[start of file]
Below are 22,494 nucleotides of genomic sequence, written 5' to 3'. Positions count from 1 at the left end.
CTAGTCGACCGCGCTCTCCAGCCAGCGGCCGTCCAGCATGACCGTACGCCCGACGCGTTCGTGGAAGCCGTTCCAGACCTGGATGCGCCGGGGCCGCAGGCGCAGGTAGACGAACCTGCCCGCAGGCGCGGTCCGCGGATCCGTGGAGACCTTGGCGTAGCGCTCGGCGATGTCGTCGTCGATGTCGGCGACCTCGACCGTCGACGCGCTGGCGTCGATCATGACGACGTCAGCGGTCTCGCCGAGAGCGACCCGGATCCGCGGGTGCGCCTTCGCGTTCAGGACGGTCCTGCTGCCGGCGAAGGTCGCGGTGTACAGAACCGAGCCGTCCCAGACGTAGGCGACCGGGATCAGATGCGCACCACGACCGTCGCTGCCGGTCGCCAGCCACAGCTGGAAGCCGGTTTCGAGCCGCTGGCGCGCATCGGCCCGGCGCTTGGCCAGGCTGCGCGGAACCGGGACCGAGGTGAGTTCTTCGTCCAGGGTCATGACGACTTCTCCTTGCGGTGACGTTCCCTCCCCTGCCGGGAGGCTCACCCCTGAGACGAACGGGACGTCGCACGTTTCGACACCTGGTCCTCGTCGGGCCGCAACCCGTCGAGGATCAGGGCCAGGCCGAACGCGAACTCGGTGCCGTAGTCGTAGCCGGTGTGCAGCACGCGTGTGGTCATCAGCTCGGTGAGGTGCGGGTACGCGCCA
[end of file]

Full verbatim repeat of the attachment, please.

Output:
Below are 22,494 nucleotides of genomic sequence, written 5' to 3'. Positions count from 1 at the left end.
CTAGTCGACCGCGCTCTCCAGCCAGCGGCCGTCCAGCATGACCGTACGCCCGACGCGTTCGTGGAAGCCGTTCCAGACCTGGATGCGCCGGGGCCGCAGGCGCAGGTAGACGAACCTGCCCGCAGGCGCGGTCCGCGGATCCGTGGAGACCTTGGCGTAGCGCTCGGCGATGTCGTCGTCGATGTCGGCGACCTCGACCGTCGACGCGCTGGCGTCGATCATGACGACGTCAGCGGTCTCGCCGAGAGCGACCCGGATCCGCGGGTGCGCCTTCGCGTTCAGGACGGTCCTGCTGCCGGCGAAGGTCGCGGTGTACAGAACCGAGCCGTCCCAGACGTAGGCGACCGGGATCAGATGCGCACCACGACCGTCGCTGCCGGTCGCCAGCCACAGCTGGAAGCCGGTTTCGAGCCGCTGGCGCGCATCGGCCCGGCGCTTGGCCAGGCTGCGCGGAACCGGGACCGAGGTGAGTTCTTCGTCCAGGGTCATGACGACTTCTCCTTGCGGTGACGTTCCCTCCCCTGCCGGGAGGCTCACCCCTGAGACGAACGGGACGTCGCACGTTTCGACACCTGGTCCTCGTCGGGCCGCAACCCGTCGAGGATCAGGGCCAGGCCGAACGCGAACTCGGTGCCGTAGTCGTAGCCGGTGTGCAGCACGCGTGTGGTCATCAGCTCGGTGAGGTGCGGGTACGCGCCA